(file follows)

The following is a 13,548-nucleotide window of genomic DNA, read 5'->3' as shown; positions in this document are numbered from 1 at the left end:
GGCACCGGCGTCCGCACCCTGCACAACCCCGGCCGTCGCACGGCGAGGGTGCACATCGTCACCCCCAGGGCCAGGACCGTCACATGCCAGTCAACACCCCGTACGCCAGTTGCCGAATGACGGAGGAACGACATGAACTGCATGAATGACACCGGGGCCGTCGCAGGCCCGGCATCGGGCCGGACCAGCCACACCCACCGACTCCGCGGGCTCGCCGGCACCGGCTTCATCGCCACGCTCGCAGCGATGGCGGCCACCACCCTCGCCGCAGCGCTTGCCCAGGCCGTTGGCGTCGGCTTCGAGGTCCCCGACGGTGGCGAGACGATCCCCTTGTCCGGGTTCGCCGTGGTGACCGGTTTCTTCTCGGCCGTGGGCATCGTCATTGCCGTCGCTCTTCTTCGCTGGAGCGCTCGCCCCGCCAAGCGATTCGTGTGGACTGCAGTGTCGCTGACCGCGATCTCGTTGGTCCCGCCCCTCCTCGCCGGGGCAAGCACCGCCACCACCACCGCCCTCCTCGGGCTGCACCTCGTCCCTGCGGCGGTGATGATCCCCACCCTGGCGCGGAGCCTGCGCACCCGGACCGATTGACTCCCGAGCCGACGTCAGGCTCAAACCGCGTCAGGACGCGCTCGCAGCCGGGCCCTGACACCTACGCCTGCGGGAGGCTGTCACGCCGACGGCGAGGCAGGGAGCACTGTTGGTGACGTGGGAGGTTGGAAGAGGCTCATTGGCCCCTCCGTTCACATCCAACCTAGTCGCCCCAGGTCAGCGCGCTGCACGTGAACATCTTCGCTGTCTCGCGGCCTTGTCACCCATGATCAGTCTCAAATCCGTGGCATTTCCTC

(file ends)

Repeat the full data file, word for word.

The following is a 13,548-nucleotide window of genomic DNA, read 5'->3' as shown; positions in this document are numbered from 1 at the left end:
GGCACCGGCGTCCGCACCCTGCACAACCCCGGCCGTCGCACGGCGAGGGTGCACATCGTCACCCCCAGGGCCAGGACCGTCACATGCCAGTCAACACCCCGTACGCCAGTTGCCGAATGACGGAGGAACGACATGAACTGCATGAATGACACCGGGGCCGTCGCAGGCCCGGCATCGGGCCGGACCAGCCACACCCACCGACTCCGCGGGCTCGCCGGCACCGGCTTCATCGCCACGCTCGCAGCGATGGCGGCCACCACCCTCGCCGCAGCGCTTGCCCAGGCCGTTGGCGTCGGCTTCGAGGTCCCCGACGGTGGCGAGACGATCCCCTTGTCCGGGTTCGCCGTGGTGACCGGTTTCTTCTCGGCCGTGGGCATCGTCATTGCCGTCGCTCTTCTTCGCTGGAGCGCTCGCCCCGCCAAGCGATTCGTGTGGACTGCAGTGTCGCTGACCGCGATCTCGTTGGTCCCGCCCCTCCTCGCCGGGGCAAGCACCGCCACCACCACCGCCCTCCTCGGGCTGCACCTCGTCCCTGCGGCGGTGATGATCCCCACCCTGGCGCGGAGCCTGCGCACCCGGACCGATTGACTCCCGAGCCGACGTCAGGCTCAAACCGCGTCAGGACGCGCTCGCAGCCGGGCCCTGACACCTACGCCTGCGGGAGGCTGTCACGCCGACGGCGAGGCAGGGAGCACTGTTGGTGACGTGGGAGGTTGGAAGAGGCTCATTGGCCCCTCCGTTCACATCCAACCTAGTCGCCCCAGGTCAGCGCGCTGCACGTGAACATCTTCGCTGTCTCGCGGCCTTGTCACCCATGATCAGTCTCAAATCCGTGGCATTTCCTC